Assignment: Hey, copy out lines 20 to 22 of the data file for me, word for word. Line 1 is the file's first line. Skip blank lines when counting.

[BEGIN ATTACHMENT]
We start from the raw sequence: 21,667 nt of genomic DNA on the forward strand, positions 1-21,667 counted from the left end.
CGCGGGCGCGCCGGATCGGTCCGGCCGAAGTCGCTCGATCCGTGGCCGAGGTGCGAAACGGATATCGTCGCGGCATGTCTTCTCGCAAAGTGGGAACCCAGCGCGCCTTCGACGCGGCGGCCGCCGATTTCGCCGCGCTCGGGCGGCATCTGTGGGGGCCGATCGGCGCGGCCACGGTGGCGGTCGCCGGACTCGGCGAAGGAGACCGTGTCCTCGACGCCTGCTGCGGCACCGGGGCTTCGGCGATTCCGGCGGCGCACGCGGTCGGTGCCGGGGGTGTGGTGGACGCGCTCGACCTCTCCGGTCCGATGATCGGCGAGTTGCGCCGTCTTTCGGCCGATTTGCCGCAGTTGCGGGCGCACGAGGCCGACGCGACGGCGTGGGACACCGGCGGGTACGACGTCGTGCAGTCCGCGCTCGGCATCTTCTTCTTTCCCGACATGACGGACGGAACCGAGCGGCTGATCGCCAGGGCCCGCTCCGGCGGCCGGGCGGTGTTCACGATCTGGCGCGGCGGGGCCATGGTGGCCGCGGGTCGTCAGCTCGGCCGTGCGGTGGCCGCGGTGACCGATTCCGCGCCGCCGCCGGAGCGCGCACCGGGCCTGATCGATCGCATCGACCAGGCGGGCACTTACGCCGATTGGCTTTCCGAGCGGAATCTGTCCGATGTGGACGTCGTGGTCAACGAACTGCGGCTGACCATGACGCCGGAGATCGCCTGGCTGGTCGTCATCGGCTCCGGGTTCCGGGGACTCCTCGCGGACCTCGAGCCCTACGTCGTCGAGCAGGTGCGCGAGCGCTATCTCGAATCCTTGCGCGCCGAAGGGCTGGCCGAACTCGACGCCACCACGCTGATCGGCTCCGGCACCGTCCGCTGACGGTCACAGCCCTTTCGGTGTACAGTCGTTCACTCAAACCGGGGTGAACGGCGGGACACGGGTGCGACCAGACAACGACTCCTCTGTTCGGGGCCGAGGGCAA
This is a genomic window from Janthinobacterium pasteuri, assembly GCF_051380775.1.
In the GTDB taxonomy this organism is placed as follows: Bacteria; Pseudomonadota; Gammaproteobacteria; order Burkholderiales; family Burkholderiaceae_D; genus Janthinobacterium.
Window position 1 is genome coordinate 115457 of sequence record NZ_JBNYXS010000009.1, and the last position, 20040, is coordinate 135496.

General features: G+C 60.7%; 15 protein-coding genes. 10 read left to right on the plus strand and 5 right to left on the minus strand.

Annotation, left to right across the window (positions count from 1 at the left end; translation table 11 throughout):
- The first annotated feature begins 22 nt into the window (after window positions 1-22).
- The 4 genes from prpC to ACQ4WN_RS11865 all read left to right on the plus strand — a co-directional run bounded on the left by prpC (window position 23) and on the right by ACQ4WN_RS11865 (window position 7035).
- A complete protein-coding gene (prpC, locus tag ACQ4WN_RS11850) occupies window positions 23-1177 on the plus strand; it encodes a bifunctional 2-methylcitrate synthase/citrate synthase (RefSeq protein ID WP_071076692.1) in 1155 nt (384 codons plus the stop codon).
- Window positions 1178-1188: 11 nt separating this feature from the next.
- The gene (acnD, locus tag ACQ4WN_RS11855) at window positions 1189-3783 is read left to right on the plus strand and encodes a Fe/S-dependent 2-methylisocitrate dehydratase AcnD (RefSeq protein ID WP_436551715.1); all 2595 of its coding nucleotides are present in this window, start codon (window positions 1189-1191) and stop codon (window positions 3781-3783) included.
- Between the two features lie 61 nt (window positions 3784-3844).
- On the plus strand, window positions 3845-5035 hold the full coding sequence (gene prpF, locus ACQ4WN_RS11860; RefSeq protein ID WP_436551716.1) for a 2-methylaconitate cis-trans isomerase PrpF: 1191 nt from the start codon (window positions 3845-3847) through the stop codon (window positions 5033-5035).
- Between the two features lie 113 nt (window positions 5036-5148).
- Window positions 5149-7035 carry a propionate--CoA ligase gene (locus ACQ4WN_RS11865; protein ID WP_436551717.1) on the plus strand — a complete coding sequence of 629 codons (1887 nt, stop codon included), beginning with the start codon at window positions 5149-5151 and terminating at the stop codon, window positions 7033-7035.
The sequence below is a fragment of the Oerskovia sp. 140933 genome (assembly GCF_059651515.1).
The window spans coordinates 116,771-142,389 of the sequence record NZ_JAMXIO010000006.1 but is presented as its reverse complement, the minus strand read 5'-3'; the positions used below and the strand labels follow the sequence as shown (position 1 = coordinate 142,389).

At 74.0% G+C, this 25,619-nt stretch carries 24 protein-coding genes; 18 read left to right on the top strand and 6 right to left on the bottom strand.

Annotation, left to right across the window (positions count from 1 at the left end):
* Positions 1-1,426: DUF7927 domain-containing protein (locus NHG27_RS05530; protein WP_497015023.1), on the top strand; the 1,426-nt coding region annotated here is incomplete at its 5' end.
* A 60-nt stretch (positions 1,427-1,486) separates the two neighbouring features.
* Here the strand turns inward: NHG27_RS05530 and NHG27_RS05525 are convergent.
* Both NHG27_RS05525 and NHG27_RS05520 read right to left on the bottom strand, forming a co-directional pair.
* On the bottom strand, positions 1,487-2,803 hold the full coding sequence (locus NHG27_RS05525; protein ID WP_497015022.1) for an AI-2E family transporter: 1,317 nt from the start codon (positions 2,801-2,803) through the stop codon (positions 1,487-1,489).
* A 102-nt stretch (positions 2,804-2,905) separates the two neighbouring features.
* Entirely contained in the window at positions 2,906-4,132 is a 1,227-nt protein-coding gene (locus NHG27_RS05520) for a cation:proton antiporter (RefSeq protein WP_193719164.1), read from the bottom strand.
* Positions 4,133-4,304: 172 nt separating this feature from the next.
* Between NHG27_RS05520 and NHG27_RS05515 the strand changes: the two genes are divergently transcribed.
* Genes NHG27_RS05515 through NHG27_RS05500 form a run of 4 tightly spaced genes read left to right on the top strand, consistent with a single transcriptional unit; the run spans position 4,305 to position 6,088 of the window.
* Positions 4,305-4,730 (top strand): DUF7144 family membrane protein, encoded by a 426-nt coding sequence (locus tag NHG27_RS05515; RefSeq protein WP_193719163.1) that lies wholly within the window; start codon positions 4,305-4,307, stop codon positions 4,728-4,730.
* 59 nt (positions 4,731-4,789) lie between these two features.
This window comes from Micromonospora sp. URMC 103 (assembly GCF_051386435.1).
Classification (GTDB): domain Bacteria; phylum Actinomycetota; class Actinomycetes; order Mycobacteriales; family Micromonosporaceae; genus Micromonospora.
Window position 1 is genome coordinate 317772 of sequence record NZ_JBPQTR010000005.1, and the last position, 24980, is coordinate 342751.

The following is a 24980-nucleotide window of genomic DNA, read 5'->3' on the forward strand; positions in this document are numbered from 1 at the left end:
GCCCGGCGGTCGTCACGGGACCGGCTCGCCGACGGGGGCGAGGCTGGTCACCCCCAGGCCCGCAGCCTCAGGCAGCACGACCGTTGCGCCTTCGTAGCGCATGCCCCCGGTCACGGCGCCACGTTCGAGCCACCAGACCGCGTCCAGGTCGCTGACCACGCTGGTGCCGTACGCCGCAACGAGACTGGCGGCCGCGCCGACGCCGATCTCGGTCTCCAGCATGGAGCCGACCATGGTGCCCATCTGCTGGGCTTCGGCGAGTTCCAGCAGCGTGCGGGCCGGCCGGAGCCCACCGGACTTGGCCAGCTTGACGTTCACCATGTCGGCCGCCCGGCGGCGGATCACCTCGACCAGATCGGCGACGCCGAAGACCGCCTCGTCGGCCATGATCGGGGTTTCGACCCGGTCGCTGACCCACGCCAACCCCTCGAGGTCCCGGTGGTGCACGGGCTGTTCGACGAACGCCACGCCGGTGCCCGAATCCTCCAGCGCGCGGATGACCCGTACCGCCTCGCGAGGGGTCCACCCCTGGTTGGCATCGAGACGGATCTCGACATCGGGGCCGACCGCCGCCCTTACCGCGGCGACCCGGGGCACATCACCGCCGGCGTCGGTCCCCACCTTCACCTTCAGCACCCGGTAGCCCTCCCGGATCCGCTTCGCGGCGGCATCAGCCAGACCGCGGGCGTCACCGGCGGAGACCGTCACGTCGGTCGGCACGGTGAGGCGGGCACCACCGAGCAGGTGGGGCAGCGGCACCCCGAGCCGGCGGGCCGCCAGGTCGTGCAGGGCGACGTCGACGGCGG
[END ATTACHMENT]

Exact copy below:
Annotation, left to right across the window (positions count from 1 at the left end):
* Positions 1-1,426: DUF7927 domain-containing protein (locus NHG27_RS05530; protein WP_497015023.1), on the top strand; the 1,426-nt coding region annotated here is incomplete at its 5' end.
* A 60-nt stretch (positions 1,427-1,486) separates the two neighbouring features.